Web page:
Here’s a helpful illustration that shows acceptable places to crop when shooting portraits. Cropping at green lines should be fine, while cropping at red lines might leave you with an awkward looking photograph.
Here’s a quick and easy tip from Scott Kelby for portraiture: reduce the number of distracting elements in the shot by positioning yourself with the background in mind. Sure it’s a simple and obvious tip, but those are usually the kind that come in handy most often.
In response to the “widespread, continuing pattern of law enforcement officers ordering people to stop taking photographs or video in public places”, the American Civil Liberties Union has published a helpful article that clearly details what your rights are as a photographer in the United States. Read more…
Marc Levoy, the Stanford professor behind the “Frankencamera” project, teaches a course on digital photography called CS 178. The class website is a treasure trove for anyone looking for some great free education in photography:
An introduction to the scientific, artistic, and computing aspects of digital photography – how digital cameras work, how to take good pictures using them, and how to manipulate these pictures afterwards. Topics include lenses and optics, light and sensors, optical effects in nature, perspective and depth of field, sampling and noise, the camera as a computing platform, image processing and editing, history of photography, and computational photography. We’ll also survey the history of photography and look at the work of famous photographers.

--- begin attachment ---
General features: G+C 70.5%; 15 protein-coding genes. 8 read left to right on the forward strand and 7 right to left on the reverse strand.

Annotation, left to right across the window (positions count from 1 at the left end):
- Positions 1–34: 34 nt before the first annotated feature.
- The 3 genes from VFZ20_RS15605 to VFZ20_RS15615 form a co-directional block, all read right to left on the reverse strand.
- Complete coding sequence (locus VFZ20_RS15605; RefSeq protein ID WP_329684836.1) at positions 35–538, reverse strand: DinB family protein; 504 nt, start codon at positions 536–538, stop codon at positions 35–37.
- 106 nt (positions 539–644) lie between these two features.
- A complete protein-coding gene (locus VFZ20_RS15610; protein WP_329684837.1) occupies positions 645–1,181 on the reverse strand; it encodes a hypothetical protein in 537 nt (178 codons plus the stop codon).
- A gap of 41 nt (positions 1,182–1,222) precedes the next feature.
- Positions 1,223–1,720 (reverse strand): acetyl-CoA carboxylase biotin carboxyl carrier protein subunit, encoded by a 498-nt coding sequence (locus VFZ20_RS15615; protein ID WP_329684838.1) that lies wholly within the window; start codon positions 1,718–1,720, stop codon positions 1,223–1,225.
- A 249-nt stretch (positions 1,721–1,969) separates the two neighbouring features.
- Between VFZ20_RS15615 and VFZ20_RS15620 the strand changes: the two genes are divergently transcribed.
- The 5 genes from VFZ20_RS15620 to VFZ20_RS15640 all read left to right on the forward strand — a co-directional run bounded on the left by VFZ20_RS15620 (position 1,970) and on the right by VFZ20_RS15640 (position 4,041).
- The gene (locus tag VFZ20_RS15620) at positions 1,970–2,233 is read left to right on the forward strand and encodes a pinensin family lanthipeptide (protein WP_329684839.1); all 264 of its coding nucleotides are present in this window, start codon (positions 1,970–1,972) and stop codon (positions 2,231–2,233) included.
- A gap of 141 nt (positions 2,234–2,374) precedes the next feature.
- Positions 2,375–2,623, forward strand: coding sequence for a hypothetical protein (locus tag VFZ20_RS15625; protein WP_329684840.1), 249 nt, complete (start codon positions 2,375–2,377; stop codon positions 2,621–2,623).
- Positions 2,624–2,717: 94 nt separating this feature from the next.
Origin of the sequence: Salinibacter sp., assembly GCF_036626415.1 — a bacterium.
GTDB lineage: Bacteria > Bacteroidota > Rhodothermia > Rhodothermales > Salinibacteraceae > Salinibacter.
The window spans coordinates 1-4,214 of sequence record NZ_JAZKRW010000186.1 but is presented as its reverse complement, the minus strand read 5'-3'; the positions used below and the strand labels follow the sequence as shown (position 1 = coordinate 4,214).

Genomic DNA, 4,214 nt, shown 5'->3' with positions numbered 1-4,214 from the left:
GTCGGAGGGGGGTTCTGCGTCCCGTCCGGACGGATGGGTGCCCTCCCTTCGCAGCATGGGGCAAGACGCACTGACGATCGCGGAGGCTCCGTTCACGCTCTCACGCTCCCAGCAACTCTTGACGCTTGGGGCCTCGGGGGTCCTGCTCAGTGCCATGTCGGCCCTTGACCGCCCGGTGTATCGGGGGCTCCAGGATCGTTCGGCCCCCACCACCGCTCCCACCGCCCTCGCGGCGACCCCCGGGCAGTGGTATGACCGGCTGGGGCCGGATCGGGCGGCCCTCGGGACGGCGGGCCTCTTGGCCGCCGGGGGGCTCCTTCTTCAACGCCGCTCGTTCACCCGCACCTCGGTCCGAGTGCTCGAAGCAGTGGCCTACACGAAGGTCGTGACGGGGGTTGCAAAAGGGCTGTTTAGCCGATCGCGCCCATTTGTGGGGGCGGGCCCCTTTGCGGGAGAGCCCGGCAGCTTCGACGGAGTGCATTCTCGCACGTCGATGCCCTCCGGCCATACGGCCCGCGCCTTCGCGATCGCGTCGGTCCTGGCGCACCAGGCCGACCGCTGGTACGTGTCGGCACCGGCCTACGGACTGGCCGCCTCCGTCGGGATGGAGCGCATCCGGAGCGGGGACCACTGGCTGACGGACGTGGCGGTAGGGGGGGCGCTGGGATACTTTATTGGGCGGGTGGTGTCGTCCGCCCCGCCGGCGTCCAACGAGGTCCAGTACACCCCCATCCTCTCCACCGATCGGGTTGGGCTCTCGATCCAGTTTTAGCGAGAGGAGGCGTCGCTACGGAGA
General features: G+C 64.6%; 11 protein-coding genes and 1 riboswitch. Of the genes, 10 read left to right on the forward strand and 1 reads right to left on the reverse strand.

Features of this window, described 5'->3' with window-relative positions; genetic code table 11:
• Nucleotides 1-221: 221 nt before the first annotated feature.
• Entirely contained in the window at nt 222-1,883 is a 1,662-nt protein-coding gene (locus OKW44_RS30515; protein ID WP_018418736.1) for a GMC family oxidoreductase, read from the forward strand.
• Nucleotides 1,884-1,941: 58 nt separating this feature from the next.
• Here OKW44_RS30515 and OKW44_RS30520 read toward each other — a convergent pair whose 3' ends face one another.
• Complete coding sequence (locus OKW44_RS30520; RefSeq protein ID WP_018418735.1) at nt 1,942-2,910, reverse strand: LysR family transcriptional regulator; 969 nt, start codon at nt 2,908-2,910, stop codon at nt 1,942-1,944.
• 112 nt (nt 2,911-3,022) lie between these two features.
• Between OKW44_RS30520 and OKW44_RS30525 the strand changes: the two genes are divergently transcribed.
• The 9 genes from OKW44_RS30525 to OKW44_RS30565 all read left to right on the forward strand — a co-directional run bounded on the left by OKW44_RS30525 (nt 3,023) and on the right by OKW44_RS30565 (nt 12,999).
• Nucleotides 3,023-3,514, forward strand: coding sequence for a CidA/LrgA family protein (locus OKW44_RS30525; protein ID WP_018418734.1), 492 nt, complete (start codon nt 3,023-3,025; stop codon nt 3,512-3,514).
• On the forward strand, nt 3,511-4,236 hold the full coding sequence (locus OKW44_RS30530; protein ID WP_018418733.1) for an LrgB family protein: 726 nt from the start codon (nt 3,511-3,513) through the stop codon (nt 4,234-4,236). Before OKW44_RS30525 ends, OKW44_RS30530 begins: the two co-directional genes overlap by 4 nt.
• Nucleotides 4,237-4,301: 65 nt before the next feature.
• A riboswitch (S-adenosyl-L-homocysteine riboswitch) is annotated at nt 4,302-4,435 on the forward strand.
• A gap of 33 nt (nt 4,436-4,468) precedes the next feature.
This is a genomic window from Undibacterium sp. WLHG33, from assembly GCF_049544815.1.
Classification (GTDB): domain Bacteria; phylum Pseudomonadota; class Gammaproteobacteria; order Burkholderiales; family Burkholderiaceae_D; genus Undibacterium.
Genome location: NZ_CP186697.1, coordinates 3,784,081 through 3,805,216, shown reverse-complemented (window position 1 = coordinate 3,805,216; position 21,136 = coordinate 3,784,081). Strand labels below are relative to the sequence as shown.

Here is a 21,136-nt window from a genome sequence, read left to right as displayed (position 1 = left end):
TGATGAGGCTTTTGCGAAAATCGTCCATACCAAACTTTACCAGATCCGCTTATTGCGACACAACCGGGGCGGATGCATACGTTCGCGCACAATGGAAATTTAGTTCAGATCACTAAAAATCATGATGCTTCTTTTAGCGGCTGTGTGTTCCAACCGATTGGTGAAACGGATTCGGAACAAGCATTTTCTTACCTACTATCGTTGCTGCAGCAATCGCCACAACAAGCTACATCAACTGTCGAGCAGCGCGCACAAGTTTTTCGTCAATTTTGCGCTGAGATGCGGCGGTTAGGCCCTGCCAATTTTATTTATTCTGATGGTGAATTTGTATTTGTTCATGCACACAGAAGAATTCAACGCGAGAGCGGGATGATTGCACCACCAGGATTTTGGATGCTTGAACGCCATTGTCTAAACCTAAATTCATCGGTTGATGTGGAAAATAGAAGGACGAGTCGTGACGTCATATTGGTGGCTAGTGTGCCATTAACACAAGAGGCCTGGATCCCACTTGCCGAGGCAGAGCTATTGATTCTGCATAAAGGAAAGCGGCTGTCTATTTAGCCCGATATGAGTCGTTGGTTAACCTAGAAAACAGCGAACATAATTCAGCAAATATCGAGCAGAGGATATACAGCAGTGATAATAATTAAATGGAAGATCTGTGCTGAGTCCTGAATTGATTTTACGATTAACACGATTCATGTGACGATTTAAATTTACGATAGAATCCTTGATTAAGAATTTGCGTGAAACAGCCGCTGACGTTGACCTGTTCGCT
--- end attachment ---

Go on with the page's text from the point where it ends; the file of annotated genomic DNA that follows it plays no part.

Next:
Think you know all there is to know about digital photography? Try answering these 10 final exam review questions (answers can be found here). Leave a comment telling us how many you got right!
Here’s a short and sweet video in which famed wedding photographer Joe Buissink shares some advice regarding the “psychology” of wedding photography, or how to capture genuine emotions and expressions on camera. The tips he shares are useful for other kinds of photography as well, not just wedding or engagement photography.
Online SLR Camera Simulator is a neat flash app that helps teach the fundamentals of using an SLR camera by letting you tweak different variables and settings, then showing you what the resulting photograph would look like. It’s a great way for any beginner to become more familiar with a camera’s controls, though nothing beats going out and practicing by taking real photos — though this app would have been a lifesaver before the digital era.
Photoshop is a pretty resource intensive program that can slow down to a crawl when you’re working with large and/or many files. Aside from beefing up your hardware specs to provide the program with more memory or disk space, there’s also a number of Photoshop and operating system preferences you can adjust to make sure the program runs as smoothly and quickly as possible. The Photoshop performance team recently published a helpful guide with 19 adjustments you can make, which range from optimizing cache level to turning off thumbnail display.